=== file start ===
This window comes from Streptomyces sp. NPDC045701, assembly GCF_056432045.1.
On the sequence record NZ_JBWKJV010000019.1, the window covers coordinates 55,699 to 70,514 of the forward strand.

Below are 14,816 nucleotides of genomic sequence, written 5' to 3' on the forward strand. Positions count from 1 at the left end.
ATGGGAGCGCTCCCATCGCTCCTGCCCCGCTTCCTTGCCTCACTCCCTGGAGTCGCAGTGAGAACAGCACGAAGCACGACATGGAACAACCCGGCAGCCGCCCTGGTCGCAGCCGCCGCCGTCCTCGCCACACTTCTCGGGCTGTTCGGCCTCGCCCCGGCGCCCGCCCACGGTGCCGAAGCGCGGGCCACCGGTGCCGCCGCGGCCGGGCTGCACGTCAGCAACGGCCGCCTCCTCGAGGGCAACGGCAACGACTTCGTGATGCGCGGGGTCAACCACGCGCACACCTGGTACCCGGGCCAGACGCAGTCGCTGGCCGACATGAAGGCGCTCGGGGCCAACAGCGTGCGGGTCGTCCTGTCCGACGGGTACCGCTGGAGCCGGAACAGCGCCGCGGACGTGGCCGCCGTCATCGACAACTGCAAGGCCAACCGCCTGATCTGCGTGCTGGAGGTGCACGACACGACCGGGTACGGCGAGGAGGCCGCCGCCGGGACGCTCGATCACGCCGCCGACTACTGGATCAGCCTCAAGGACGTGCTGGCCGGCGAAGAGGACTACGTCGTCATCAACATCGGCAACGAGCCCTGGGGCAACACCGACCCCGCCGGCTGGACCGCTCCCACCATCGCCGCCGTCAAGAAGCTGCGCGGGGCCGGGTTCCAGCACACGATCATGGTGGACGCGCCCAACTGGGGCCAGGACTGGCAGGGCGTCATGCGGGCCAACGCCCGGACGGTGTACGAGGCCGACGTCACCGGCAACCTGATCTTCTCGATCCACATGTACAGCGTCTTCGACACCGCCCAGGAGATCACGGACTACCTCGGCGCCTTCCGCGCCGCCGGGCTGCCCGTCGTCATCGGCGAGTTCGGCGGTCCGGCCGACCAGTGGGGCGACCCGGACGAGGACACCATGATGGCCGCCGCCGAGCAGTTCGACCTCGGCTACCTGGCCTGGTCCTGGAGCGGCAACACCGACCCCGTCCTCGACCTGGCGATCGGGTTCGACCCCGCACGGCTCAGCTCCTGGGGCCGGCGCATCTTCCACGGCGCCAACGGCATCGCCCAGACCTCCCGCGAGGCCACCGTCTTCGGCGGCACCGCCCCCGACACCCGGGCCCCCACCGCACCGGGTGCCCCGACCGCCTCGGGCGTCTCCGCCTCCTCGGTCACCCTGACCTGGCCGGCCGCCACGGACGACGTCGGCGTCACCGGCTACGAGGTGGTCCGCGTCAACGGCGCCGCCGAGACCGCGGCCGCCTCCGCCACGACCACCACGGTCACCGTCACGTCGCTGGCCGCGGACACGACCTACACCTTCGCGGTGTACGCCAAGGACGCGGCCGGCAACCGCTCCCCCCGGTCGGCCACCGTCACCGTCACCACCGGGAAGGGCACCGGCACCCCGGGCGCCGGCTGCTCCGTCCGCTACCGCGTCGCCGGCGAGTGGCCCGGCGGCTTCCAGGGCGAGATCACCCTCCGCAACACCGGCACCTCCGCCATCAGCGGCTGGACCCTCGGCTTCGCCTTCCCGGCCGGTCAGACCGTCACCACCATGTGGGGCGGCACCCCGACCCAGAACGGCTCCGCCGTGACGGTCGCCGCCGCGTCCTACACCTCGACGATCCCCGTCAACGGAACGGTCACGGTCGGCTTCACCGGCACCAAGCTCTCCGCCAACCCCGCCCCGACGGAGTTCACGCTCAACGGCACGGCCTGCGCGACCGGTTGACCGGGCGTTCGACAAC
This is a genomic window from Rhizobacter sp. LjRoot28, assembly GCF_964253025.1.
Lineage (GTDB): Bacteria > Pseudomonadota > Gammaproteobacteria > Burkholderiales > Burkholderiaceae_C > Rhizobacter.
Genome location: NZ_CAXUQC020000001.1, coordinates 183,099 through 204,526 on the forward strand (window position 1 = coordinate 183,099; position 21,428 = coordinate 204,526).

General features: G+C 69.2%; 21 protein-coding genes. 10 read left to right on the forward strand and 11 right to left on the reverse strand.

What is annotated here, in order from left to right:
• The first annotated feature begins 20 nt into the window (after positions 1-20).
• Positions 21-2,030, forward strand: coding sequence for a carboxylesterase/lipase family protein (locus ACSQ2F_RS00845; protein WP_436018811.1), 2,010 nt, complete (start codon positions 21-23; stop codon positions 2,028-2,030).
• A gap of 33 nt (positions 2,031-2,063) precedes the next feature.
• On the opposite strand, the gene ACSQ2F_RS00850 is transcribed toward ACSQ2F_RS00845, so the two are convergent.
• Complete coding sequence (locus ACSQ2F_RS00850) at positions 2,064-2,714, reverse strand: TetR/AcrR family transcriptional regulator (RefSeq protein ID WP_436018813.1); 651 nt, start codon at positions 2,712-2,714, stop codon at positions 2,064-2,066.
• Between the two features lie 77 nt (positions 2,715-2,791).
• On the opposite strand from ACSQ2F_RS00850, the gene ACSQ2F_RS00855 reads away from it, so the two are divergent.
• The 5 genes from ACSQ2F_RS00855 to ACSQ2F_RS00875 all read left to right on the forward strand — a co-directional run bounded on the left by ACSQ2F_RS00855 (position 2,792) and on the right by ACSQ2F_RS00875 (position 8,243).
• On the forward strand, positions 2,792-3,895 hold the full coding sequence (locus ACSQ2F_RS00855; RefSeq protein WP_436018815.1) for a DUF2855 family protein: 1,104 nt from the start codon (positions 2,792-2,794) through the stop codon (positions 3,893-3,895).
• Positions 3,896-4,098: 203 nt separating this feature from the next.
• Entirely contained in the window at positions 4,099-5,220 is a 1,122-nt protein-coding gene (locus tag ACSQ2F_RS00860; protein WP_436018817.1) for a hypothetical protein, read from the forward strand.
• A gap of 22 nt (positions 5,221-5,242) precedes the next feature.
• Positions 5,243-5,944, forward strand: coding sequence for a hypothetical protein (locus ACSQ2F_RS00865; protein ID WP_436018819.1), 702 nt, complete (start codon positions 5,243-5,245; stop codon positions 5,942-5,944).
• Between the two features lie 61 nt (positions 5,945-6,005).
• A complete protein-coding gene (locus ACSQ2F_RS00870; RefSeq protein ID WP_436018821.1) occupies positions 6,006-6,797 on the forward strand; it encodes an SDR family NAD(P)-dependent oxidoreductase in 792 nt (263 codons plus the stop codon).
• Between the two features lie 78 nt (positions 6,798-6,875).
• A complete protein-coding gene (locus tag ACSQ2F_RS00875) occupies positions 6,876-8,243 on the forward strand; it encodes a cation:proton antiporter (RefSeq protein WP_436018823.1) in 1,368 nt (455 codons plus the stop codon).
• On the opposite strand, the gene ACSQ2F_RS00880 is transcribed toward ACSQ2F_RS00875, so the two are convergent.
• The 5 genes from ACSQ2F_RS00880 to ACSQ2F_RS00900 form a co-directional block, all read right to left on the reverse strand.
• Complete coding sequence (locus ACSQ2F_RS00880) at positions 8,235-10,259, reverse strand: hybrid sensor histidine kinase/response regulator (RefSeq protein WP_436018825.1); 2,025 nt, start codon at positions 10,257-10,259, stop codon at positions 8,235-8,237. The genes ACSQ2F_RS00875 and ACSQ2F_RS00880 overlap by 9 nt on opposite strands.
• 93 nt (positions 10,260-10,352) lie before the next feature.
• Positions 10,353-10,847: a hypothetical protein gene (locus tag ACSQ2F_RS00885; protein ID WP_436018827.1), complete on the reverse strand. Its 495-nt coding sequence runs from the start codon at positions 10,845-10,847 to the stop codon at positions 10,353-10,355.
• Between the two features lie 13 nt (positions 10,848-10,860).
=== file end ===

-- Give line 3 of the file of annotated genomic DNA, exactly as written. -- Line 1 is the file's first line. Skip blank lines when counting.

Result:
Below are 14,816 nucleotides of genomic sequence, written 5' to 3' on the forward strand. Positions count from 1 at the left end.